Indigenous to Originality
Opening reception, Aug. 2, 5-8 p.m., on display through Sept. 15, Manitou Art Center,
513 Manitou Ave., manitouartcenter.org
In a world so often dominated by dark and gritty imagery, and especially depressing news, mother-daughter artists Sharon Carvell and Debra Callan’s combined works provide a sense of balance. At times whimsical, socially conscious or both, the duo’s upcoming Manitou Art Center exhibit Indigenous to Originality
showcases not only their many talents, but their ideology as well.
“Each thing you see in here is a prayer. ... Each time I weave is a prayer,” says Callan as she opens her arms to the Hanauger Gallery, where her and her mother’s art has been set up in preparation for August’s First Friday.
Callan is responsible for the exhibition’s woven gourds, gleaming with tiny beads from their glass display cases. Using a 4,000-year-old technique, she threads one bead at a time until the gourds are completely covered in animal and plant imagery, vibrant colors and geometric shapes. Many on display here have come from her series on evolution, which artistically represents life from the beginning of creation to humanity’s rise. “And it has the Genesis phrase on it that basically, we shall have dominion over the earth instead of being stewards,” Callan says of the final piece in that series, “Dominion.” Like her mother, Callan considers herself an activist as well as an artist, integrating symbolism in her weaving that speaks to everything from stark political divisions to the importance of the circle of life.
Carvell, now 82 and working primarily as a painter and silk sculptor, has always explored activism through art. In fact, 27 years ago, her life-sized silk sculpture expressing support for abortion rights was censored in Manitou
. A small version of that sculpture will now be on display at the MAC alongside more of Carvell’s own prayers, expressed through art like her daughter’s — a sculpture of a winged woman holding a fan to the Earth to spread peace; a painting of children dressed as clowns playing in a vibrant green landscape, the world Carvell hopes they will inherit; an ancient tree’s roots growing from the debris of a discarded bed.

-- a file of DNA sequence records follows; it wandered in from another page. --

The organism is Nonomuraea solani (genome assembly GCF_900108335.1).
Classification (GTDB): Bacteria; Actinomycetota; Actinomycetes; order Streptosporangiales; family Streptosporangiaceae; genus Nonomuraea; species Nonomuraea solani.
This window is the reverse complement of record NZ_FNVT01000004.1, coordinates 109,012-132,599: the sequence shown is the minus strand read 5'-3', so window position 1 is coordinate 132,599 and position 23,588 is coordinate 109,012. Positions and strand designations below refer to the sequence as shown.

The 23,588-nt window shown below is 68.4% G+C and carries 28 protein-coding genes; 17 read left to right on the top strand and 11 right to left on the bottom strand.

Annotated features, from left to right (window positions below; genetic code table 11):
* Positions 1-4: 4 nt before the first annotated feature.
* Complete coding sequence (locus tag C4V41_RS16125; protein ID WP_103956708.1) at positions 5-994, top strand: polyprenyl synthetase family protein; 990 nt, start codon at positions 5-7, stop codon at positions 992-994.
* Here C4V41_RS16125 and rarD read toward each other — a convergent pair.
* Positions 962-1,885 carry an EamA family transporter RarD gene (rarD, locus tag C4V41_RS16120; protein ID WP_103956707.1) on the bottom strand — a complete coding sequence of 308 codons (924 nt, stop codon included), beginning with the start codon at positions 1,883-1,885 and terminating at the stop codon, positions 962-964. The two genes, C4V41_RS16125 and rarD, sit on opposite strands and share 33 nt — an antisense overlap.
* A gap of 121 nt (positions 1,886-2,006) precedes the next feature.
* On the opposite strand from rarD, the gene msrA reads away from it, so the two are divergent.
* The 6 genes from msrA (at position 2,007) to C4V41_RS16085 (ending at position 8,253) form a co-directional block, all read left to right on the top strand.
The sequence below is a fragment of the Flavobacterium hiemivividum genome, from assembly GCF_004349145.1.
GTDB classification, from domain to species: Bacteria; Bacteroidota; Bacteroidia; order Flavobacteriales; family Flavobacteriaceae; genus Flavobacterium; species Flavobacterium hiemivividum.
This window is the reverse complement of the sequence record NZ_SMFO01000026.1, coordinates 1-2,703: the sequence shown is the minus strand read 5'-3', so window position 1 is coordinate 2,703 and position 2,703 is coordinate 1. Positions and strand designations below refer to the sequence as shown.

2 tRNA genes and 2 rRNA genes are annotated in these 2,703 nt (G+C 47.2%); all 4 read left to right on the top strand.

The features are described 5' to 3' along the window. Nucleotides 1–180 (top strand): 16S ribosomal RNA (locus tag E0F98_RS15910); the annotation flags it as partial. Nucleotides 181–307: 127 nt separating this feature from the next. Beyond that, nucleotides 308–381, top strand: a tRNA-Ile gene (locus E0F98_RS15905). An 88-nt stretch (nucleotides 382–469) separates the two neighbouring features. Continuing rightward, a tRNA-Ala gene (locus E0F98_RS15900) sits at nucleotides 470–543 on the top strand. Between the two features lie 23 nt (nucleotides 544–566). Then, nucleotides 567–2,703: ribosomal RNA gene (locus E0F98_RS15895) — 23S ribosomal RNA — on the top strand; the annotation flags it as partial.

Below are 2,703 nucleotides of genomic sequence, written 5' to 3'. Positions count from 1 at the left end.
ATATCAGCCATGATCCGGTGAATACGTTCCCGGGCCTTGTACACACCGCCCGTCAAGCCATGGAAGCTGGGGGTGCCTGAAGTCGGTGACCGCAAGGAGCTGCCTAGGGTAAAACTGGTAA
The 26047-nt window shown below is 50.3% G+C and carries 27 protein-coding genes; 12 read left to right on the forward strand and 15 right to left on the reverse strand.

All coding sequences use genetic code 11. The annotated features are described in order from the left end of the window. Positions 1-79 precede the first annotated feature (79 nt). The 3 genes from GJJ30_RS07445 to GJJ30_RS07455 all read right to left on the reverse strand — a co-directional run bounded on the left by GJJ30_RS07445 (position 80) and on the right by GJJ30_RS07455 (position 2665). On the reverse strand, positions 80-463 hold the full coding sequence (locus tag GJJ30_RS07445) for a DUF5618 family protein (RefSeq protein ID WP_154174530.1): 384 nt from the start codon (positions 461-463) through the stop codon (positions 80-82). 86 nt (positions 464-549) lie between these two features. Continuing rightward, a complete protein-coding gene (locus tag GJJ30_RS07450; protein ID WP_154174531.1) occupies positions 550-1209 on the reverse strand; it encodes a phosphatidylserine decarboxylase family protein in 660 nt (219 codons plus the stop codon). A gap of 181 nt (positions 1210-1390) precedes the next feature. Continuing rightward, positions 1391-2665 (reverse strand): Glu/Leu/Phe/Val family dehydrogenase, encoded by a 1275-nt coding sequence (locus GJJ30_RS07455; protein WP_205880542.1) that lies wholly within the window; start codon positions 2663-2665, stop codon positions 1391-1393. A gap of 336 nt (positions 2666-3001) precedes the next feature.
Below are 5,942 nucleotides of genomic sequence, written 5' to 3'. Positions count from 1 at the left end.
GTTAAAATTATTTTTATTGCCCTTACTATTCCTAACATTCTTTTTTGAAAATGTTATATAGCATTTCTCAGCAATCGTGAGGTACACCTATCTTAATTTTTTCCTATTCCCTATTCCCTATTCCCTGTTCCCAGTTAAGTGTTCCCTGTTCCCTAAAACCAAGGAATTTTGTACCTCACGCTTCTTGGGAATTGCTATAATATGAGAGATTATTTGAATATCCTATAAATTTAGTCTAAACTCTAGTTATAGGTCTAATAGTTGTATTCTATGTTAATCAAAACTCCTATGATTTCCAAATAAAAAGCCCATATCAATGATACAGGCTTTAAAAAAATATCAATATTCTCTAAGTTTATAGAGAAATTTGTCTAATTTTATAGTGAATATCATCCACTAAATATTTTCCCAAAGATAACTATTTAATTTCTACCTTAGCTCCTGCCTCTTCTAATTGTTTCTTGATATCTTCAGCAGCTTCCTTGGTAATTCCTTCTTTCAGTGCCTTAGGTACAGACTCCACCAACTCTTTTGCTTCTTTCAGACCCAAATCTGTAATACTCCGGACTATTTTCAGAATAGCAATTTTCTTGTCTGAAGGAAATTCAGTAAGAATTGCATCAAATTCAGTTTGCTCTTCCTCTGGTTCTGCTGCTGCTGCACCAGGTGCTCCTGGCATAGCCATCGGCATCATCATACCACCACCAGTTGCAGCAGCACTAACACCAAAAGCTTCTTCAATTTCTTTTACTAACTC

Though Carvell and Callan have created art together since they owned a design business 35 years ago, this will be their first joint public show. Sharing their artwork, sharing their prayers, is one way they have found to make a difference in this complicated world.
“We have both been very, very [politically] active,” Callan says. “And right now, with things as they are, we’re at a point where we don’t know...”
She pauses, but her mother finishes for her. “We don’t know what to do.”
Sharing this exhibition, at least, seems a good place to start.
Our Shorts Are Showing
Thursdays-Saturdays, 7:30 p.m., and Sundays, 2 p.m., through Aug. 11, Springs Ensemble Theatre, 1903 Cache La Poudre St., tinyurl.com/ShortsShowing2019
Hosted by Craft Production Resource, this annual short play festival gives local playwrights the opportunity to showcase their work, and local actors, directors and crew the opportunity to collaborate directly with them to execute a shared vision. Out of 23 submitted plays, seven works of all genres and lengths, including performance poetry, have been chosen to grace the Springs Ensemble Theatre stage.
Aug. 2-3, 9 a.m., Pikes Peak International Raceway, 16650 Midway Ranch Road, #1, Fountain, $5/adult, free/child under 12, facebook.com/simplyvintagemarket
Pikes Peak Junkfest
We always hope we’re going to find some buried treasure when we scour antique or thrift stores, digging into drawers and boxes and piles of whatever-the-heck. And, hey, you know what they say about “one man’s trash.” Find your treasure at this weekend’s Junkfest, where you can sift through antiques and collectibles, vintage goods and even farming equipment. There will be a whole festival surrounding the open-air market, with live music and more.
Utopia: A New Society for All
Aug. 3 to Nov. 3, Colorado Springs Fine Arts Center at Colorado College, 30 W. Dale St., csfineartscenter.org
The other day, I applied to be a citizen of Utopia
. This is not a country, exactly, but an ongoing art project by Denver-based artist Becky Wareing Steele. So far, she has sculpted tiny versions of more than 80 real-life people to inhabit a 4-by-7-foot diorama, which represents an ideal community. Everything is decided by vote. We recommend examining Utopia
not only as an art installation, but as the thought-provoking question it represents: “Is a Utopia attainable?”
Chalk Art Festival
Aug. 3, 10 a.m. to 2 p.m., Cheyenne Mountain Library and neighboring businesses,
1785 S. Eighth St., free, ppld.org
For the third year running, the Ivywild Improvement Society and Pikes Peak Library District are partnering up to provide food trucks, face painting, activities and entertainment surrounding an explosion of chalk art. Professional and amateur artists will decorate the sidewalks in the Cheyenne Mountain Library District’s shopping center with unique and temporary masterpieces. Stop by, get creative, and maybe hope for a rainless morning.